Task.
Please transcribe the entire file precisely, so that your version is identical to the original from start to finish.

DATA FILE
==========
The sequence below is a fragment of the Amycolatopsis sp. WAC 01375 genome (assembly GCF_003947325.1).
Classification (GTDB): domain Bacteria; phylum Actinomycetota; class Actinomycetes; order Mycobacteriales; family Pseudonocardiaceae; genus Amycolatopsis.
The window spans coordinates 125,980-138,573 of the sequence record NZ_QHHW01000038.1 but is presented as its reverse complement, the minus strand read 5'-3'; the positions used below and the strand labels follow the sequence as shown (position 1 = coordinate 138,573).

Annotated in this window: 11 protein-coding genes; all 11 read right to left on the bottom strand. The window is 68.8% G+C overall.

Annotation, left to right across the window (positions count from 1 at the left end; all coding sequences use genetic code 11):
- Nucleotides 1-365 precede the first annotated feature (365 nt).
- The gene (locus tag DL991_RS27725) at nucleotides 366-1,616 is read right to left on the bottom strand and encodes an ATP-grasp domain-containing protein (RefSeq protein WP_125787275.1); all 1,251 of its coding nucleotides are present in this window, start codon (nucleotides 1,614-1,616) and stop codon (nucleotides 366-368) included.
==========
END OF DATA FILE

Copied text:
The sequence below is a fragment of the Amycolatopsis sp. WAC 01375 genome (assembly GCF_003947325.1).
Classification (GTDB): domain Bacteria; phylum Actinomycetota; class Actinomycetes; order Mycobacteriales; family Pseudonocardiaceae; genus Amycolatopsis.
The window spans coordinates 125,980-138,573 of the sequence record NZ_QHHW01000038.1 but is presented as its reverse complement, the minus strand read 5'-3'; the positions used below and the strand labels follow the sequence as shown (position 1 = coordinate 138,573).

Annotated in this window: 11 protein-coding genes; all 11 read right to left on the bottom strand. The window is 68.8% G+C overall.

Annotation, left to right across the window (positions count from 1 at the left end; all coding sequences use genetic code 11):
- Nucleotides 1-365 precede the first annotated feature (365 nt).
- The gene (locus tag DL991_RS27725) at nucleotides 366-1,616 is read right to left on the bottom strand and encodes an ATP-grasp domain-containing protein (RefSeq protein WP_125787275.1); all 1,251 of its coding nucleotides are present in this window, start codon (nucleotides 1,614-1,616) and stop codon (nucleotides 366-368) included.